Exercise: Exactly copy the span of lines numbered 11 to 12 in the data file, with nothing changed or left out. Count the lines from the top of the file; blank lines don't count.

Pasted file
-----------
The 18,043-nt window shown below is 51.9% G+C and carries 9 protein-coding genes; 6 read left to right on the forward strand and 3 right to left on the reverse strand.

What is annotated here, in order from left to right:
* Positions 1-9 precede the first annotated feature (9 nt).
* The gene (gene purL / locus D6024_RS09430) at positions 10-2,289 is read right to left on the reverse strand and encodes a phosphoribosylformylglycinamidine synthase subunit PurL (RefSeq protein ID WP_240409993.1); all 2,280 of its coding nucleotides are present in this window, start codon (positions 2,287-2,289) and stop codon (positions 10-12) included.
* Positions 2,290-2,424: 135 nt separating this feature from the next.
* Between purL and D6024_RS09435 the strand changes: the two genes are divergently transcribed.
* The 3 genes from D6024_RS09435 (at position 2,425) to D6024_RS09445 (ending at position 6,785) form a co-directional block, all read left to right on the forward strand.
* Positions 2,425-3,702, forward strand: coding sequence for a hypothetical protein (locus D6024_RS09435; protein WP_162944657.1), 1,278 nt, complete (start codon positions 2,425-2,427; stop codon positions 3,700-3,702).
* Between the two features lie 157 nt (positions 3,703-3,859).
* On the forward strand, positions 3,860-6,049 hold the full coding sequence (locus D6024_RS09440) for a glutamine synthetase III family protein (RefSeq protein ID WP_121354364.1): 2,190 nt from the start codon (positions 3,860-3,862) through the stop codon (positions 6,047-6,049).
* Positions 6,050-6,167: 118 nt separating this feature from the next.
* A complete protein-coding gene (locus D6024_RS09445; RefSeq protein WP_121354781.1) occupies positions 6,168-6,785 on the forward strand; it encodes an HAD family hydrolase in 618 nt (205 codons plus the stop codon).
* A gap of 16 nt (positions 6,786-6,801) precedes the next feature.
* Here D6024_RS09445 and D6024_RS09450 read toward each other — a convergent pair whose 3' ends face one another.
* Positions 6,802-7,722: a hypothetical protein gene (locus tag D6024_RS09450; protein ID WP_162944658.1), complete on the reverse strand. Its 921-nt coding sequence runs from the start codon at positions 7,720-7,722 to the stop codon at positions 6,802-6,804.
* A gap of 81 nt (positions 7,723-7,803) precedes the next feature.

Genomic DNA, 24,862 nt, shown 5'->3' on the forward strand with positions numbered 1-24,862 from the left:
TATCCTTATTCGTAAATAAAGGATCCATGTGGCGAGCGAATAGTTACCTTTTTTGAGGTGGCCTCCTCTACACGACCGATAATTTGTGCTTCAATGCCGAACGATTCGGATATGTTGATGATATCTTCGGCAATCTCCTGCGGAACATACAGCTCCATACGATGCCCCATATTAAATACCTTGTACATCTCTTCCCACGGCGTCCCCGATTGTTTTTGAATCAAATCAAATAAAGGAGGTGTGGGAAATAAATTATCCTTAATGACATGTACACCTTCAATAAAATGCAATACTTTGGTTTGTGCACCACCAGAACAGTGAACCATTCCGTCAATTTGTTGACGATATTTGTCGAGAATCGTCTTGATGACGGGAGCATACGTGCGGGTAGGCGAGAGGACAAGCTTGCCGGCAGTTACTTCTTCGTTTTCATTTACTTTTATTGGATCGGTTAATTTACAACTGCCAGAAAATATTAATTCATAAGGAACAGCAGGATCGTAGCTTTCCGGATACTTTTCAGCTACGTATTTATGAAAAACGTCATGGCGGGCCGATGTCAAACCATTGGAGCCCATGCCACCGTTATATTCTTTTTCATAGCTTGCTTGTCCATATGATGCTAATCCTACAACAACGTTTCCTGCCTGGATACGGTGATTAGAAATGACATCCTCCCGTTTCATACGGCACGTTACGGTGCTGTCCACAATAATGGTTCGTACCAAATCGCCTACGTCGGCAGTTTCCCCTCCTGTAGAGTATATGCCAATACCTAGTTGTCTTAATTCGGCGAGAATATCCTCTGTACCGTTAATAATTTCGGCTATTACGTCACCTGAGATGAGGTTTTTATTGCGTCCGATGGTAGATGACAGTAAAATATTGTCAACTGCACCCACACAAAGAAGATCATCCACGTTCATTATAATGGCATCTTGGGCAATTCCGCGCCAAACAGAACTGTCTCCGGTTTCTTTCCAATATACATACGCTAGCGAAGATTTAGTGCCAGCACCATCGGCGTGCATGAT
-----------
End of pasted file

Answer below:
* Positions 6,050-6,167: 118 nt separating this feature from the next.
* A complete protein-coding gene (locus D6024_RS09445; RefSeq protein WP_121354781.1) occupies positions 6,168-6,785 on the forward strand; it encodes an HAD family hydrolase in 618 nt (205 codons plus the stop codon).